I had gone surfing today, and when I got back to the car after my session, I found that I had received a call and had a message of an earring loss from Stan. I called him back to see if he still needed my help. He said he did. We discussed the loss, and he explained that his girlfriend had been out walking the dog, and reached up over her head to grab a branch with the hand that held the leash, when the dog tried to chase something. When that happened the leash brushed her ear, and knocked off her earring. I let Stan know that I had to get home first to drop off my surfing equipment, get my recovery equipment, and then I would head over for the search. He said that would be fine, and I told him I would let him know when I was on my way.
When I got to the area, I met Stan’s girlfriend Rennie. I grabbed my equipment, and Rennie and I walked to the area of the loss. She showed me what she had done and explained what the dog had done to cause the earring to come off. She also told me how they had searched the area, and Stan told me he had as well on hands and knees. The grass had a pretty good thatch and was pretty thick. The earring was white gold, which tends to be hard to find in grassy areas because it reflects the surrounding material which provides a sort of camouflage. We took her remaining earring, put it in a small Ziplock bag, and put it down to make sure the detector I brought would hear it. My detector sounded at about 3 inches, so I knew it would find it. I then had to adjust the pin pointer to almost max sensitivity, and then was ready for the search. I made a pass, checking every faint sound, to insure that I did not overlook anything. I made one pass with nothing. I then turned to make the second pass. I got a too strong signal, but checked it anyway, nothing. I swung just to the left of that signal, and got one that was more like the one I received when checking the remaining earring. I put my pin pointer in, and got the signal. I saw the earring, it had flipped so that the diamonds were facing down, which would have not allowed the earring to glimmer, and help in its recovery by those who had looked before. When I reached in and held it out for Rennie, she got so excited she gave me a big hug. Later she told me how her grandmother had given her earrings when she was 16 years old, and how she then gave them to a family member later. She said that in 6 months they had been lost. she took it hard, and went to a jeweler, and had a new pair, this pair made to the exact specifications as the old ones, so there was a whole history involved that made this recovery very special. What a pleasure it is to make the smiles come back to those I am able to help.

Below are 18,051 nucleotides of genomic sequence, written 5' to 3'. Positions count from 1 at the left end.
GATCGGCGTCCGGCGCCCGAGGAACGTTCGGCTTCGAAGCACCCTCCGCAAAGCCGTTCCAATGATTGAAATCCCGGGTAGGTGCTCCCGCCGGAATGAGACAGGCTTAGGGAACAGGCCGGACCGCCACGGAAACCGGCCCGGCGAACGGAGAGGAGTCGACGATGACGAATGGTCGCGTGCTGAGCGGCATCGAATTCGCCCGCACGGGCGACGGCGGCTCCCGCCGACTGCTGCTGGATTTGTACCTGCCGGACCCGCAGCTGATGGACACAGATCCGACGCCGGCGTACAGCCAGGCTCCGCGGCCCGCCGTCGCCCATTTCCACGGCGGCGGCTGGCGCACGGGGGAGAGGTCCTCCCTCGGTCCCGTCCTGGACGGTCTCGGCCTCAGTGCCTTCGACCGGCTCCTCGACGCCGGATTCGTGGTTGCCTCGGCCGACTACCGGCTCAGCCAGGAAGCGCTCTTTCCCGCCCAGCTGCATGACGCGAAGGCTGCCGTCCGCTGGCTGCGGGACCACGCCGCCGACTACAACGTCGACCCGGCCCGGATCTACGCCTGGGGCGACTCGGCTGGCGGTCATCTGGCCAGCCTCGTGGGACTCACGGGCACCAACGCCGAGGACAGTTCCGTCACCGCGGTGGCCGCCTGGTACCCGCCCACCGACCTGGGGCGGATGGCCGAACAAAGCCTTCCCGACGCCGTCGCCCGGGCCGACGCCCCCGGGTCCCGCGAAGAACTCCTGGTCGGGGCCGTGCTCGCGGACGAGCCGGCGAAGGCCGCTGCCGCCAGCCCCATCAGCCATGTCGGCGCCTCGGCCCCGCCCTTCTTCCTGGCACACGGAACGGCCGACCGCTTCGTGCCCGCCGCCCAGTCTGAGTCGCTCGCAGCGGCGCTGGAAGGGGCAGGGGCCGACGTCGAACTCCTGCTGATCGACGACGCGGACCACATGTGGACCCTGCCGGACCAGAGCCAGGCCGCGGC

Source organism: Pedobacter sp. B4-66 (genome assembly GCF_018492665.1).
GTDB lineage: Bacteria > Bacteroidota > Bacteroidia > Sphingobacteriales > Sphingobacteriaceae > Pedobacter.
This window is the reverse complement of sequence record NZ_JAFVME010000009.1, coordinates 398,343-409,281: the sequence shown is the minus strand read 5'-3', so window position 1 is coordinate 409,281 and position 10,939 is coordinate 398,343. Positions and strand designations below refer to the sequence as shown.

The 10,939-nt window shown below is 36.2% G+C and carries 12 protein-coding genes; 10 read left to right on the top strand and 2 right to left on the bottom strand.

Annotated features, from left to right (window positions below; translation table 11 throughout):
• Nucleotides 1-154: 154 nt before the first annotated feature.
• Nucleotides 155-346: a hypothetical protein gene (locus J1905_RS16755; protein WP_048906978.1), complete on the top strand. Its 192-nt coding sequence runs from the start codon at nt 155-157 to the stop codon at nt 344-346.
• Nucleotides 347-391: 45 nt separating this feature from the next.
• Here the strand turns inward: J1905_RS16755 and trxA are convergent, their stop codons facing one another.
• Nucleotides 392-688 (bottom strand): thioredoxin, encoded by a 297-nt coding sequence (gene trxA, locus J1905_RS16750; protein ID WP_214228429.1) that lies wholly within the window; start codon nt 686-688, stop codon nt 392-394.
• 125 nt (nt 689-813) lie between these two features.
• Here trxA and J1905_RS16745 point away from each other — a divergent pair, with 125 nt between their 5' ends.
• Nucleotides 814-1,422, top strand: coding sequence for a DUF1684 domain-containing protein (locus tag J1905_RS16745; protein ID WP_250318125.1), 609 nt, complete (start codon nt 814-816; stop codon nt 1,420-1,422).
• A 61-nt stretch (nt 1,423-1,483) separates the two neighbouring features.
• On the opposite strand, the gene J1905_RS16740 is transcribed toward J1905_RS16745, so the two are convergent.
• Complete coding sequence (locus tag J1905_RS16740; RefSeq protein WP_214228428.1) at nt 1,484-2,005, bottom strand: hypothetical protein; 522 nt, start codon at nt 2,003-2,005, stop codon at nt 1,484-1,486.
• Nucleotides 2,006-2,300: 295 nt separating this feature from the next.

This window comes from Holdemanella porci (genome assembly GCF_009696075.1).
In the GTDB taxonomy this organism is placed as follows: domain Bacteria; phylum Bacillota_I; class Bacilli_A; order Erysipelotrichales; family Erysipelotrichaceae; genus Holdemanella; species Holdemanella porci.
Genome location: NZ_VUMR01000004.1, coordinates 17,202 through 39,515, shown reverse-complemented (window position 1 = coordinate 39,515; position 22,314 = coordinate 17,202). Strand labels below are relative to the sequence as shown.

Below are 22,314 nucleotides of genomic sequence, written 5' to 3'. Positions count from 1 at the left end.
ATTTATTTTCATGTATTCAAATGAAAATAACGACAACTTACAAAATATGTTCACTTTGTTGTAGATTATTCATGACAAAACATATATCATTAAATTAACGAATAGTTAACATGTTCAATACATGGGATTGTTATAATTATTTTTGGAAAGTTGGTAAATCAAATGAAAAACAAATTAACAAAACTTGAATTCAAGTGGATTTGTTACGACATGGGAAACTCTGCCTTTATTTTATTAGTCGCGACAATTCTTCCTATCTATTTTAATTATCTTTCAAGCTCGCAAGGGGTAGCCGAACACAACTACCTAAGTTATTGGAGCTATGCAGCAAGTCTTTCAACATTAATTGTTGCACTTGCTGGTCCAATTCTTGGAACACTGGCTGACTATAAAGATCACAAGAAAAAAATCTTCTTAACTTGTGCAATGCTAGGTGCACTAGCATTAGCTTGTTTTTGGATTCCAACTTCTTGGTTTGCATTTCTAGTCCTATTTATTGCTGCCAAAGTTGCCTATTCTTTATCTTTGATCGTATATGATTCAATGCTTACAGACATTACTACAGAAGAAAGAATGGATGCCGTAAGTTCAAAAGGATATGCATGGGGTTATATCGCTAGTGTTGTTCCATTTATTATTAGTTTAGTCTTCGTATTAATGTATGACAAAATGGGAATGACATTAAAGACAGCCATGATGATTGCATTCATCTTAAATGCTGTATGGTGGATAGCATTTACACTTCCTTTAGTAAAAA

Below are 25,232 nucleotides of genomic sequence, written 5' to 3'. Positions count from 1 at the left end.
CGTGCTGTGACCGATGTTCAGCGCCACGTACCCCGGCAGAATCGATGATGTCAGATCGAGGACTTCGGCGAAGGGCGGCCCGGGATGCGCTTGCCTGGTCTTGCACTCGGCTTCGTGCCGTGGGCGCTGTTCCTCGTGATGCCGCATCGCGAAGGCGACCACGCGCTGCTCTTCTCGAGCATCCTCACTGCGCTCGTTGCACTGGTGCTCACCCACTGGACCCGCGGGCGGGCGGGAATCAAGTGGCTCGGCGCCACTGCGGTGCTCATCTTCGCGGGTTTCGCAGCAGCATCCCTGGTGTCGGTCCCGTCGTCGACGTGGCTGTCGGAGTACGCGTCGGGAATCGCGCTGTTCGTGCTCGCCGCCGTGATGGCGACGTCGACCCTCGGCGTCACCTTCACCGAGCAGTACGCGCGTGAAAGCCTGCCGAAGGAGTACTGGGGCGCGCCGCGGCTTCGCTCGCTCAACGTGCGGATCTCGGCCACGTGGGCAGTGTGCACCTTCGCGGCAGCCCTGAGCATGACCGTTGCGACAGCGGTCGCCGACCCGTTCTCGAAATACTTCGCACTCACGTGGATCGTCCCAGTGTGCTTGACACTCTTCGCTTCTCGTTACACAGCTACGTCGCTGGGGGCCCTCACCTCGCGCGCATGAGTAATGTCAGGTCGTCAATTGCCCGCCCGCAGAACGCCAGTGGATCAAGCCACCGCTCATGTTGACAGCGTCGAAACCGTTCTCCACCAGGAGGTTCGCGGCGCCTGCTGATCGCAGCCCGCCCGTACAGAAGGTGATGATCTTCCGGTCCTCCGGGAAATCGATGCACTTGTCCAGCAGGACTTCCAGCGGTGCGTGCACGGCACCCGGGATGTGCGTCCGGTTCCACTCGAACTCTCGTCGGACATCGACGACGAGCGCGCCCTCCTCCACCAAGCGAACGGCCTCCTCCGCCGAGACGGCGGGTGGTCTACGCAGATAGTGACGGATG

If you lose your ring or other metal item of value, call as soon as possible. I will work hard, using the most up to date metal detectors, to help you find what you thought might never be found again. I search, Beverly Hills, Hermosa Beach, Huntington Beach, Long Beach, Los Angeles, Malibu, Manhattan Beach, Newport Beach, Northridge, Pasadena, Rancho Palos Verdes, Redondo Beach, Santa Monica, Seal Beach, Simi Valley, Thousand Oaks, Torrance, Venice Beach, and all parks, yards, gardens, and ponds (to 5 foot depths) in all of Orange County, all of Los Angeles County, and Ventura County.